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Protein PurificationExtraction and Clarification

Preparation of cell lysates from E.coli

Different methods are used for the preparation of cell lysates from E. coli cells:

Sonication. Sonication is the most popular technique for lysing small quantities of cells (1-6 L of cell culture). Cells are lysed by liquid shear and cavitation. DNA is also sheared during sonication, so it is not necessary to add DNase to the cell suspension. The main problem is controlling the temperature. This is addressed by keeping the suspension on ice and using a number of short pulses (5-10 sec) with pauses (10-30 sec) to re-establish a low temperature. For cell quantities larger than 50 g the method is of limited value because of the difficulty in maintaining low temperatures and the long sonication times needed to reach adequate lysis.

Homogenization. Homogenizers are the most common devices to lyse bacteria. The presses lyse cells by pressurizing the cell suspension and suddenly releasing the pressure. This creates a liquid shear capable of lysing cells. Typical operating pressures for the older type of homogenizers, the French press and Manton-Gaulin homogenizer, are 6000-10,000 psi. Multiple (2-3) passes are generally required to achieve adequate lysis. The high operating pressures, however, result in a rise in operating temperatures. Therefore, pressure cells are cooled (4°C) prior to use. In addition to temperature control, care should be taken to avoid inactivating proteins by foaming.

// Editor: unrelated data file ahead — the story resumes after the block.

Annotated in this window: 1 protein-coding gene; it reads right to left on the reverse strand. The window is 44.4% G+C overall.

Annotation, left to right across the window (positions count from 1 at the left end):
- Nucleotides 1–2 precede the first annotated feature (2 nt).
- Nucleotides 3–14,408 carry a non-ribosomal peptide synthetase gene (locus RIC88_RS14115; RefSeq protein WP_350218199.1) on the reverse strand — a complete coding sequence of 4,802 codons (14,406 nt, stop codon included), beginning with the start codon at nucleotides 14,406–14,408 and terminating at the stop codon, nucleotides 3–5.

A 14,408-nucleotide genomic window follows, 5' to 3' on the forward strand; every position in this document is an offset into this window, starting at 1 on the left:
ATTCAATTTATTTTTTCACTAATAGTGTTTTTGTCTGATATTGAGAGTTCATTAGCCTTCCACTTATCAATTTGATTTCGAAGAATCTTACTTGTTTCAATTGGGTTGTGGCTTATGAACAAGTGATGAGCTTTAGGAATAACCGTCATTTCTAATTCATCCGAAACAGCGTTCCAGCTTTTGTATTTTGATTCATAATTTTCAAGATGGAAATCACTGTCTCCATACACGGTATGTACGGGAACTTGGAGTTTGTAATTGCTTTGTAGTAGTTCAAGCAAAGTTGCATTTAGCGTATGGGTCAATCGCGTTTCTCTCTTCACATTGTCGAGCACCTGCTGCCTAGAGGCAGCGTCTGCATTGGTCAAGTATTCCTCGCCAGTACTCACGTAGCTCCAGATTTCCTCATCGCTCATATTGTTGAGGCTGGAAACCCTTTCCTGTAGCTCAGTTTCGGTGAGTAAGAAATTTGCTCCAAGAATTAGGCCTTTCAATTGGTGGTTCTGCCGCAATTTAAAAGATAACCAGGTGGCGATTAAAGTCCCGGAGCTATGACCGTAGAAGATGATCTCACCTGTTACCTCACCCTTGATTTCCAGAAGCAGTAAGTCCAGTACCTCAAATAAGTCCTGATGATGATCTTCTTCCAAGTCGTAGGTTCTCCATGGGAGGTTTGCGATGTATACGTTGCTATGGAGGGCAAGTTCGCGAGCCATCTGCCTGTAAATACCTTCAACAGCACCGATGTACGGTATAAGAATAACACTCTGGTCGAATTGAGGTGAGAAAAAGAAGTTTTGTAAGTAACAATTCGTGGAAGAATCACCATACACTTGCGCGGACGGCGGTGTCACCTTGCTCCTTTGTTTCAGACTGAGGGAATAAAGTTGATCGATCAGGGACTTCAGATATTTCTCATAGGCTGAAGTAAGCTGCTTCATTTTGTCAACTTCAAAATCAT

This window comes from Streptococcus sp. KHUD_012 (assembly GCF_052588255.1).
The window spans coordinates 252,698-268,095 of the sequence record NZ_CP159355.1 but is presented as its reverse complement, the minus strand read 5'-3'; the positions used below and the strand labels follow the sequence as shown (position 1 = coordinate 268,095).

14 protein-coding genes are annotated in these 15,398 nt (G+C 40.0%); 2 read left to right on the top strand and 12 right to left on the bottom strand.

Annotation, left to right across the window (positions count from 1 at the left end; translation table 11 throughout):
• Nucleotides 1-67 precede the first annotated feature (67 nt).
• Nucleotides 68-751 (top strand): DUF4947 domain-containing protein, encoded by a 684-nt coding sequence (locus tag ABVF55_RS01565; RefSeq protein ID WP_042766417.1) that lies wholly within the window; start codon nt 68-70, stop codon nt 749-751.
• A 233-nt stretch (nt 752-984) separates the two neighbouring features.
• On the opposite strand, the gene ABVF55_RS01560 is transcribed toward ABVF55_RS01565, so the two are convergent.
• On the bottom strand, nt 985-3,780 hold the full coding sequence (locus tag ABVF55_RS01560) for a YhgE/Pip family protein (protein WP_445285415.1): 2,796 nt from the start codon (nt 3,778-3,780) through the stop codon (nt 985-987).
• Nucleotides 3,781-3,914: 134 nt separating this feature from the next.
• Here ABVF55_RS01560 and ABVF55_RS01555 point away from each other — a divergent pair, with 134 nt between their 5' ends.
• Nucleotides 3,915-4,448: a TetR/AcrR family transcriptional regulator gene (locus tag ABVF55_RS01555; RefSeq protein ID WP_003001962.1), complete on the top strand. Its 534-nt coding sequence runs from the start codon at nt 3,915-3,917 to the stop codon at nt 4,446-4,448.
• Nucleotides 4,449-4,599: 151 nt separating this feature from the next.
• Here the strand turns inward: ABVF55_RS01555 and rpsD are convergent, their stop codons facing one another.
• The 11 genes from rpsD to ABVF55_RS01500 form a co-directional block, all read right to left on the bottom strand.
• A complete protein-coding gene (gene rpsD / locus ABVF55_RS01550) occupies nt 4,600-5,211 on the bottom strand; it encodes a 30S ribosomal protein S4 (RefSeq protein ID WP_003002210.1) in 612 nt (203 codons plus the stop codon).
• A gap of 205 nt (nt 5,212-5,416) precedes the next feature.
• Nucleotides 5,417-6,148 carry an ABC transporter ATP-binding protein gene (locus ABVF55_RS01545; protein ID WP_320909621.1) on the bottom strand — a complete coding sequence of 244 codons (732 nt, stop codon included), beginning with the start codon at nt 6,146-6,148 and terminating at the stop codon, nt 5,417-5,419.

Modern homogenizers are often continuous and can be operated at higher pressures. At EMBL we have an Avestin Emulsiflex-C5 that efficiently lyzes E. coli cells in one passage at 15,000 psi (100 MPa).

Enzymatic lysis using lysosyme. Enzymatic lysis is based on the digestion of the peptidoglycan layer of the bacterial cell wall by lysosyme. Gram-negative bacteria, however, have an outer membrane that is external to the cell wall and needs to be permeabilized to expose the peptidoglycan layer. Tris, often used as a buffer in lysis methods, effectively permeabilizes outer membranes. This effect can be enhanced by the addition of EDTA (1 mM). EDTA chelates the magnesium ions that stabilize membranes. During cell lysis often a lot of DNA is liberated and it becomes necessary to add DNase (1 mg/ml) to reduce the viscosity of the preparation. Enzymatic cell lysis can be carried out on any scale but for large-scale preparations the lysosyme and DNase can get expensive. To increase the level of cell lysis the solution can be sonicated (see above).

Freezing and grinding. An alternative lysis method is to freeze the cells directly in liquid nitrogen and ground the frozen cells to a powder using a mortar and pestle that are chilled with liquid nitrogen. The powder can be stored indefinitely at -80°C and the cell lysate can be prepared by adding the powder to 5 volumes of buffer.